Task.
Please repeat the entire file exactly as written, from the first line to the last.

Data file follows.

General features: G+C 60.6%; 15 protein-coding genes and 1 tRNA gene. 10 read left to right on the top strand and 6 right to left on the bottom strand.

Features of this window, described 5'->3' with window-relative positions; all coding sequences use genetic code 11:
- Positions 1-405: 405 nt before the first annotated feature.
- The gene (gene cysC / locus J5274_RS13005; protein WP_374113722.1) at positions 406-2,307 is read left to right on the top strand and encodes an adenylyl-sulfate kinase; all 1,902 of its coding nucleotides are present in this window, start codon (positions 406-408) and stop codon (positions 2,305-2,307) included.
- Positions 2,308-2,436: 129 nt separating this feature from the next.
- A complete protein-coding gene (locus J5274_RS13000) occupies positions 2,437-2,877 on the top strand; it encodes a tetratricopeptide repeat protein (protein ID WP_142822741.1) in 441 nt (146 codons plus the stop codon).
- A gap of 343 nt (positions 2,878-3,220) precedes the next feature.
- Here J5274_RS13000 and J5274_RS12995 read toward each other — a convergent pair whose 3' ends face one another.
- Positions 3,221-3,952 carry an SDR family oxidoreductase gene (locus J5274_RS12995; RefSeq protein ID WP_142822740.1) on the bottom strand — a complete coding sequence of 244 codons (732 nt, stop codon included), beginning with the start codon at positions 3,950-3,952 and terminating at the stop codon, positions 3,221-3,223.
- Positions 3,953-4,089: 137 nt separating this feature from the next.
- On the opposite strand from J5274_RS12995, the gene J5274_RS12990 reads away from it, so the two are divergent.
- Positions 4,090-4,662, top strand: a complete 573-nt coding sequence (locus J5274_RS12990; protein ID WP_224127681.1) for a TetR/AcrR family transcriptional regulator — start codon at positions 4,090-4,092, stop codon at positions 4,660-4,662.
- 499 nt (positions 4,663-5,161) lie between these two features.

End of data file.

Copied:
General features: G+C 60.6%; 15 protein-coding genes and 1 tRNA gene. 10 read left to right on the top strand and 6 right to left on the bottom strand.

Features of this window, described 5'->3' with window-relative positions; all coding sequences use genetic code 11:
- Positions 1-405: 405 nt before the first annotated feature.
- The gene (gene cysC / locus J5274_RS13005; protein WP_374113722.1) at positions 406-2,307 is read left to right on the top strand and encodes an adenylyl-sulfate kinase; all 1,902 of its coding nucleotides are present in this window, start codon (positions 406-408) and stop codon (positions 2,305-2,307) included.
- Positions 2,308-2,436: 129 nt separating this feature from the next.
- A complete protein-coding gene (locus J5274_RS13000) occupies positions 2,437-2,877 on the top strand; it encodes a tetratricopeptide repeat protein (protein ID WP_142822741.1) in 441 nt (146 codons plus the stop codon).
- A gap of 343 nt (positions 2,878-3,220) precedes the next feature.
- Here J5274_RS13000 and J5274_RS12995 read toward each other — a convergent pair whose 3' ends face one another.
- Positions 3,221-3,952 carry an SDR family oxidoreductase gene (locus J5274_RS12995; RefSeq protein ID WP_142822740.1) on the bottom strand — a complete coding sequence of 244 codons (732 nt, stop codon included), beginning with the start codon at positions 3,950-3,952 and terminating at the stop codon, positions 3,221-3,223.
- Positions 3,953-4,089: 137 nt separating this feature from the next.
- On the opposite strand from J5274_RS12995, the gene J5274_RS12990 reads away from it, so the two are divergent.
- Positions 4,090-4,662, top strand: a complete 573-nt coding sequence (locus J5274_RS12990; protein ID WP_224127681.1) for a TetR/AcrR family transcriptional regulator — start codon at positions 4,090-4,092, stop codon at positions 4,660-4,662.
- 499 nt (positions 4,663-5,161) lie between these two features.